More than 100 dead, as many as 1,500 missing after floods hit Europe
More than 1,000 people were still unaccounted for early Friday after raging floods in western Europe left at least 100 people dead and communities devastated as frantic rescue efforts entered a second day.
In Germany more than 90 people were killed after heavy rains pounded the country's western states and caused rivers to burst their banks, turning streets into torrential rivers that left vehicles overturned and submerged in deep muddy waters, while some houses were reduced to rubble.
Residents were airlifted from rooftops and rescued in inflatable boats after seeing their homes inundated with floodwater.
At least 50 people were killed in the western German state of Rhineland-Palatinate alone, officials said, while 43 were killed in neighboring North Rhine-Westphalia.
As many as 1,500 people in the country were also still assumed to be missing, with hundreds of soldiers deployed to aid the rescue effort.
Officials said they hoped the high number of people still unaccounted for was due to mobile networks and internet connections going down, making it difficult for many to reach their loved ones.
Storms also caused deadly flooding in neighboring Belgium, with local media reporting at least 12 deaths as of Friday morning. Luxembourg and the Netherlands were also hit by heavy rains.
Andreas Friedrich, a German weather service spokesman, said some parts of the affected regions saw "very severe precipitation" that was comparable to the amount usually expected in two months.
The ensuing floods were some of the worst seen in Germany in decades, Freidrich said. However, he said the level of destruction caused by the disaster has much to do with where torrential rains hit.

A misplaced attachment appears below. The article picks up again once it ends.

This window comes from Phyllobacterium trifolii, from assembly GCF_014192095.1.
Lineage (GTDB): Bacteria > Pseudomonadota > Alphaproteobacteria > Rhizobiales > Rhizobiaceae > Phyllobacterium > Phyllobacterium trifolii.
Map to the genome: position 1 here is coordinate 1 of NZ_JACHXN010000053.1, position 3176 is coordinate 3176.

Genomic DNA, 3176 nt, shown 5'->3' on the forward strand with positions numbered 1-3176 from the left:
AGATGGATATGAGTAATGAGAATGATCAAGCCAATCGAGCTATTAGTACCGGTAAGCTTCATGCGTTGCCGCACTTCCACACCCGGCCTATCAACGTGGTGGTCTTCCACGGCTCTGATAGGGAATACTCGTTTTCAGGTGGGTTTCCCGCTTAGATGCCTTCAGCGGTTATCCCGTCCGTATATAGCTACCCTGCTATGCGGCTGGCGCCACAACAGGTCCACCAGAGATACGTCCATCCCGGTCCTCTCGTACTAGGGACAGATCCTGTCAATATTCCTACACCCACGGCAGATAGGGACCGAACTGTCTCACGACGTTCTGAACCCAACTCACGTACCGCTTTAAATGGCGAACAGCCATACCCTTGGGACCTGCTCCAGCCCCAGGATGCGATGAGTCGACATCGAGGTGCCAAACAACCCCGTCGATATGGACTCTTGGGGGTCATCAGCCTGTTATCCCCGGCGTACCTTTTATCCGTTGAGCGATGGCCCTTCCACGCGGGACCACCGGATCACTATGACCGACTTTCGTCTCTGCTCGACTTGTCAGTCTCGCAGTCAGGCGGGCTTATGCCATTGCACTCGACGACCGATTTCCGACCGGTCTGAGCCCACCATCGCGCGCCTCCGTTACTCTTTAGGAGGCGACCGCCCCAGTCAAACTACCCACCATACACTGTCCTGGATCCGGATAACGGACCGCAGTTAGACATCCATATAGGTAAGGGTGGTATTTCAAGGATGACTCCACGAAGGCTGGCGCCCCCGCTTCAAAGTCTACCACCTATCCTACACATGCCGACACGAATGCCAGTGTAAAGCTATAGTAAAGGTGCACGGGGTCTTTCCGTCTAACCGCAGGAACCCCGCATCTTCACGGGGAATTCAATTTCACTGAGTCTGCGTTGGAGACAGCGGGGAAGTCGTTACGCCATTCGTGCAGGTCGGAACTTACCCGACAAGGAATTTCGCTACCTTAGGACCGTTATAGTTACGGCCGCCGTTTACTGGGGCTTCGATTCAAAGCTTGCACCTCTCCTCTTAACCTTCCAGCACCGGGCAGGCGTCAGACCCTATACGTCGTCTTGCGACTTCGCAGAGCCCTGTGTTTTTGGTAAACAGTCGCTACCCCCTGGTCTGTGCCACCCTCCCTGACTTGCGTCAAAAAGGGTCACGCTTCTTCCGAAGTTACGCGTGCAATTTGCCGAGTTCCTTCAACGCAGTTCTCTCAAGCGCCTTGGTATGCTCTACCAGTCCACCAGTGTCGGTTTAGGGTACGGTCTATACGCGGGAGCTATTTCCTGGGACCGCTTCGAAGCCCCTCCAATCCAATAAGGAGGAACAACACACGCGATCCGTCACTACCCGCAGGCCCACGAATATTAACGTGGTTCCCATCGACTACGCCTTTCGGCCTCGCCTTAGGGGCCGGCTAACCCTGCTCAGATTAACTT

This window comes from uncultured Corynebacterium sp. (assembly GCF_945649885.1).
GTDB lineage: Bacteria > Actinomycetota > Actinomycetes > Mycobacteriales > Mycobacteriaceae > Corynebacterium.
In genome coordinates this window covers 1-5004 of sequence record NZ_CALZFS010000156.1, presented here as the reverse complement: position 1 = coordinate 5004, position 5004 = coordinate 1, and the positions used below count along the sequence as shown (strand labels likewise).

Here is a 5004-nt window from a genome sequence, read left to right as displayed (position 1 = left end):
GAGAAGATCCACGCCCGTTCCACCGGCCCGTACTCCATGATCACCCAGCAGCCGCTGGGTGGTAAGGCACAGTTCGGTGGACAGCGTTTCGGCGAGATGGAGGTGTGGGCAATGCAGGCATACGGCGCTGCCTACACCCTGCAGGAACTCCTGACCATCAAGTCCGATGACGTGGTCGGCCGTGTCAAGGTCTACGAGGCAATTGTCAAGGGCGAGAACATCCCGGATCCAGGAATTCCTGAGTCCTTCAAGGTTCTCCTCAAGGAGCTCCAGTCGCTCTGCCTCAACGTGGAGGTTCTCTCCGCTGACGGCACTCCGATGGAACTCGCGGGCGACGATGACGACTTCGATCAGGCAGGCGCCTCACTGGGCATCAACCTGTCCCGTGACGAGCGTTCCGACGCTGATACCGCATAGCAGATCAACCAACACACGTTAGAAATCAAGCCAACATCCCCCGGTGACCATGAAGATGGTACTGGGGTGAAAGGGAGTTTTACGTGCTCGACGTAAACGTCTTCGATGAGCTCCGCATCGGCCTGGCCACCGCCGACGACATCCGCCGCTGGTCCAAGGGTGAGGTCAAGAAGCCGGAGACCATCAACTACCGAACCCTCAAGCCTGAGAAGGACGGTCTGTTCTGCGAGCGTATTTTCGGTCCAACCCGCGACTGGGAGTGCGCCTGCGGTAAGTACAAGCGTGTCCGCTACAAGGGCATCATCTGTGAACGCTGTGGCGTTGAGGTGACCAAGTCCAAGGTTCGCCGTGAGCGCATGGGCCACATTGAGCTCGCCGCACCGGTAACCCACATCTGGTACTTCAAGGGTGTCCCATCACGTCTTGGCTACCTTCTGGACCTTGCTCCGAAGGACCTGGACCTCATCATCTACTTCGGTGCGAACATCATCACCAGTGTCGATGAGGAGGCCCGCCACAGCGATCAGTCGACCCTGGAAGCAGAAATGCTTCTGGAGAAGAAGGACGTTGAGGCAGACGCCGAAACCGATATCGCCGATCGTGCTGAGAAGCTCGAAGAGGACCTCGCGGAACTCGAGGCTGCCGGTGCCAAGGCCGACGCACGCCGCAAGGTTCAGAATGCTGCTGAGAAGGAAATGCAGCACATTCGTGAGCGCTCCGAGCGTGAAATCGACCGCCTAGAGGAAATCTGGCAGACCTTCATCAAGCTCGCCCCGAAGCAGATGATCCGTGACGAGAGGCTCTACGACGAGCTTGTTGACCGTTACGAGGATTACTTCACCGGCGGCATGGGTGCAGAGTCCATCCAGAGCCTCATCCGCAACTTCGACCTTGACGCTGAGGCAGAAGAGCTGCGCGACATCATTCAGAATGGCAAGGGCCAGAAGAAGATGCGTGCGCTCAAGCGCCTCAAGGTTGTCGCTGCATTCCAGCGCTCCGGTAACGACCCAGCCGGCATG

"This is a special situation," he said. "In this region, we have small valleys, small rivers and of course, with the big amount of precipitation in a short time, we've had floods and damage in this region."
German Chancellor Angela Merkel, who was in Washington, D.C., on Thursday to meet with President Joe Biden, said the situation was "characterized by fear, by despair, by suffering."
Hundreds of thousands of people were faced with catastrophe, she said, as homes had become death traps.
"My empathy and my heart goes out to all of those who in this catastrophe who lost their loved ones or who were still worrying about the fate of people still missing," she said.
The chancellor said she feared that the "full extent of this tragedy will only be seen in the coming days".
Biden also expressed his condolences on behalf of the American people to those affected by the flooding in Germany and other countries.
In Schuld, which is in Ahrweiler, a rural district in the north of Rhineland-Palatinate, Edgar Gillessen said the devastation was "simply catastrophic."
"All these people living here, I know them all. I feel so sorry for them. They've lost everything. All they have is what they've had on them — it's all gone," Gillessen, 65, told Reuters. "A friend had a workshop over there, nothing standing. The bakery, the butcher — it's all gone. It's scary. Unimaginable."
Meanwhile in North Rhine-Westphalia, Armin Laschet, the state's governor and the conservative hopeful seeking to replace Merkel in the country's upcoming September election, called an emergency Cabinet meeting for Friday on the response to the floods.
“We don’t know the extent of the damage yet, but we won’t leave the communities, the people affected, alone,” he said during a visit to the city of Hagen, which was hit hard by the extreme weather.
In addition to the growing death toll and hundreds missing, thousands of people were left homeless by the disaster after seeing their houses destroyed or deemed at-risk by authorities.
In Belgium, the Vesdre River broke its banks and sent torrents of water churning through the streets of Pepinster, close to Liege, its destructive power bringing down some buildings.
France sent a helicopter and a rescue team to Belgium to assist local authorities, and Italy and Austria have offered flood rescue teams, the European Commission said.
The president of the European Commission, Ursula von der Leyen, said that her thoughts were with those affected by the flooding in Germany, Belgium, Luxembourg and the Netherlands and that the European Union stands ready to help.